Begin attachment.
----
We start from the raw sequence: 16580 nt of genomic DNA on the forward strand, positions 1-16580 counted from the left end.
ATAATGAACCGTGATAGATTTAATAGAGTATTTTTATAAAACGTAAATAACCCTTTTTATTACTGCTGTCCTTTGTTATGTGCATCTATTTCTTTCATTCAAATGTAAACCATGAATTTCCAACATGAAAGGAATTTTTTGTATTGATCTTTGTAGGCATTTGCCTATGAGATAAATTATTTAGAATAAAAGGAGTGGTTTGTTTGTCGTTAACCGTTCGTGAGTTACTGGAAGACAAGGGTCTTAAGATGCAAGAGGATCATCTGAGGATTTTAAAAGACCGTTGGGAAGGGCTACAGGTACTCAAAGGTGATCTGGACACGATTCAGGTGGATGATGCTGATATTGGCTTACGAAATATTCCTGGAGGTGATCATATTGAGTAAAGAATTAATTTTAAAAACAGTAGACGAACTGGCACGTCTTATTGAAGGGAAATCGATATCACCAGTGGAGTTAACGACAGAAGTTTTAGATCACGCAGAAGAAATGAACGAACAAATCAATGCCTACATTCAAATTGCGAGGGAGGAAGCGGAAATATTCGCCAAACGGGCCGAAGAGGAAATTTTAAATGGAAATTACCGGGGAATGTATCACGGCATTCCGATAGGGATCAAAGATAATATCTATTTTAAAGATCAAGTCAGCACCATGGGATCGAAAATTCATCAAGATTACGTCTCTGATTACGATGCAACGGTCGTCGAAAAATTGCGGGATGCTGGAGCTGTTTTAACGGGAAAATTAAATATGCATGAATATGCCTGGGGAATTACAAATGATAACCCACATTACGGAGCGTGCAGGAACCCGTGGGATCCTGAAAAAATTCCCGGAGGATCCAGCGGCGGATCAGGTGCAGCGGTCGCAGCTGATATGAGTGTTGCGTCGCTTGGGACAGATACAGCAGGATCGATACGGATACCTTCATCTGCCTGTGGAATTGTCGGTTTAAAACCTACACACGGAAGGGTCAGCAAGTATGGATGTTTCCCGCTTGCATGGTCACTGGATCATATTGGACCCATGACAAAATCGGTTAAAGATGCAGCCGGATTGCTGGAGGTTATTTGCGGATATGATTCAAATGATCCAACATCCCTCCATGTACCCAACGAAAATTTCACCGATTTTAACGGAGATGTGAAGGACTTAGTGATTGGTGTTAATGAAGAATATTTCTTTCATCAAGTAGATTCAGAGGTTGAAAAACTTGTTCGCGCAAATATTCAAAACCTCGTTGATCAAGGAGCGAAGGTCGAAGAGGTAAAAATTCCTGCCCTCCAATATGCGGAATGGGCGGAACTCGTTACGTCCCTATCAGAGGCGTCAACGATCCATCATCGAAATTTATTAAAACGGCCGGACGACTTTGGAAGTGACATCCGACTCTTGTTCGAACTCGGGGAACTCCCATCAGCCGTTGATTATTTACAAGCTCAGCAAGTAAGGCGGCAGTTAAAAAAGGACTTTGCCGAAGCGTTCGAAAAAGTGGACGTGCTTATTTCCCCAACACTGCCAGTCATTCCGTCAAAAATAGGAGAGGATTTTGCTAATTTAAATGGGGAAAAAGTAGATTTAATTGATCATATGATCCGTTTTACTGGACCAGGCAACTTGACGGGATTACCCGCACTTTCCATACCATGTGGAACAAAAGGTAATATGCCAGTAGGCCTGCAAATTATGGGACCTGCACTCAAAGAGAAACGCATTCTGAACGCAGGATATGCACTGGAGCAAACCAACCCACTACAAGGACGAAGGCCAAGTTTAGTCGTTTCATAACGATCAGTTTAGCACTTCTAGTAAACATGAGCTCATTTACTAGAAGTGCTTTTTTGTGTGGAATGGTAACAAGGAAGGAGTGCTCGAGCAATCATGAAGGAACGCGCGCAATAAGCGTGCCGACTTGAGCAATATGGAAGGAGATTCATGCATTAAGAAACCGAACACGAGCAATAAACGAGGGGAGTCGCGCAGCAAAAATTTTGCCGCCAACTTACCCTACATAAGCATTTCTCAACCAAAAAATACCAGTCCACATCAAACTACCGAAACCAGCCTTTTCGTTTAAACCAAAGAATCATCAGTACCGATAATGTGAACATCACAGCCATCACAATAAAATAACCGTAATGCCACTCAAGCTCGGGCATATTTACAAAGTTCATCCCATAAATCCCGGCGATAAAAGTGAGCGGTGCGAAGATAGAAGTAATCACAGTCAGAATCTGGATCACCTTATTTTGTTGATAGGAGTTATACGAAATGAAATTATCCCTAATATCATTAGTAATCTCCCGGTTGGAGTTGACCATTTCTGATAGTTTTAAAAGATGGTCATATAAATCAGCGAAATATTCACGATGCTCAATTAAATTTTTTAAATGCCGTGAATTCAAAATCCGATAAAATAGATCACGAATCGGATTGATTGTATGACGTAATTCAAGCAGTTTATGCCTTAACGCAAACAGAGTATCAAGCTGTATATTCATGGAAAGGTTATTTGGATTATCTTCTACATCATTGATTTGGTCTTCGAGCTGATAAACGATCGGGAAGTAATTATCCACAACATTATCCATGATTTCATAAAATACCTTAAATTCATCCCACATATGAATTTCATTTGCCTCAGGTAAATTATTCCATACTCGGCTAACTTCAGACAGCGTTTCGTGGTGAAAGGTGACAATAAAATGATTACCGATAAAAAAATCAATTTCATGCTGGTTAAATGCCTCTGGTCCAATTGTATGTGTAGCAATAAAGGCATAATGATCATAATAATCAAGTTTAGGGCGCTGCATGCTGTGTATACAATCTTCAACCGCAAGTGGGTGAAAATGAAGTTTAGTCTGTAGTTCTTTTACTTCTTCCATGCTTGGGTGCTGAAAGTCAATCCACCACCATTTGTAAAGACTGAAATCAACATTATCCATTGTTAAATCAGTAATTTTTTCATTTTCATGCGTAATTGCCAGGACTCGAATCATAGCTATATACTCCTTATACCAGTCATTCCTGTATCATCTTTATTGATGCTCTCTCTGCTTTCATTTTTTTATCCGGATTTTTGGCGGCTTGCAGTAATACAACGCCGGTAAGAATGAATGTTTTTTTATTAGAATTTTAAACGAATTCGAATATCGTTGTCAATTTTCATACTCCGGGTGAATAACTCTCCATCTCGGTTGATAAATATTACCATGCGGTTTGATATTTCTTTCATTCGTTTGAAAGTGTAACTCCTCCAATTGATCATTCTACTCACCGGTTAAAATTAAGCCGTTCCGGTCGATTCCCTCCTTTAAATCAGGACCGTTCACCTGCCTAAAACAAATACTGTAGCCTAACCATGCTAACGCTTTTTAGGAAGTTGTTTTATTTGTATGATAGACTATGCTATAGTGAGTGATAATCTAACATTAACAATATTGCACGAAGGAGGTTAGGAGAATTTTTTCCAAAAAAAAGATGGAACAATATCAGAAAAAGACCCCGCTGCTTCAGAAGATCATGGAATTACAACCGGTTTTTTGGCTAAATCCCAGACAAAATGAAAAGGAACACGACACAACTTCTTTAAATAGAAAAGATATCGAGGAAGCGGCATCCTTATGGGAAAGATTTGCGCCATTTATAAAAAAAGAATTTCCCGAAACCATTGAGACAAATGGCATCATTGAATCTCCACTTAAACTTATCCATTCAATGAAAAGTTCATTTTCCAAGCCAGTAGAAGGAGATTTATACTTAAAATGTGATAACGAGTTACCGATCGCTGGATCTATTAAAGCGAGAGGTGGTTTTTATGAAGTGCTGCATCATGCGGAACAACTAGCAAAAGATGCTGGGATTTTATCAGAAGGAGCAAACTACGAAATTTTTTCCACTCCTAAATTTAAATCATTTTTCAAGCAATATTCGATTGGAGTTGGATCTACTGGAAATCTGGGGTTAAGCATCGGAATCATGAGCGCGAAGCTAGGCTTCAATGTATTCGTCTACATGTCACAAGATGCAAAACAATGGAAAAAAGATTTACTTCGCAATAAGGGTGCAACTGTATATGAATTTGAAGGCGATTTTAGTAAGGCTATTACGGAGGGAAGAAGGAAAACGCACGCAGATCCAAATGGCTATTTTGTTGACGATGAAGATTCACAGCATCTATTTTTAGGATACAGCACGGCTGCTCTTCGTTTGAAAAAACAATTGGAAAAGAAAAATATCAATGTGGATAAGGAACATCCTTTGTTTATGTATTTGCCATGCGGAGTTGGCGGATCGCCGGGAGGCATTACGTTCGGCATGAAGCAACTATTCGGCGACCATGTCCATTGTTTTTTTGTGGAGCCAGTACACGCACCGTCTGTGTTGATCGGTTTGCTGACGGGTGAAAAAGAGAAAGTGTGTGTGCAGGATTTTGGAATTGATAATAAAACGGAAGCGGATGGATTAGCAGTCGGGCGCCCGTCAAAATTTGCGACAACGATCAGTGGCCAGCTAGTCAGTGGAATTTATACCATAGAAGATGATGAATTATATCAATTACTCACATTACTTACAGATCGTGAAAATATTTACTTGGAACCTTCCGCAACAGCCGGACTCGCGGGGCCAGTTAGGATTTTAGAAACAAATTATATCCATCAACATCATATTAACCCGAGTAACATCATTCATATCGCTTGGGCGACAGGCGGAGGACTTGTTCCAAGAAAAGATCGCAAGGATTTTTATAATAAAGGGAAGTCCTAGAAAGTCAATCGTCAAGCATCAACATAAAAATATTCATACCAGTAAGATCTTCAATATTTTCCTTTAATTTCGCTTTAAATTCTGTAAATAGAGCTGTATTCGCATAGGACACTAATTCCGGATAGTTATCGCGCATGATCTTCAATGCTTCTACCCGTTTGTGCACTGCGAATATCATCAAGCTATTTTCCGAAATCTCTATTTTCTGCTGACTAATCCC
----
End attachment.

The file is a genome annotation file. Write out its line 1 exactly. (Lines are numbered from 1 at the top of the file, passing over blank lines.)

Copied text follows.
We start from the raw sequence: 16580 nt of genomic DNA on the forward strand, positions 1-16580 counted from the left end.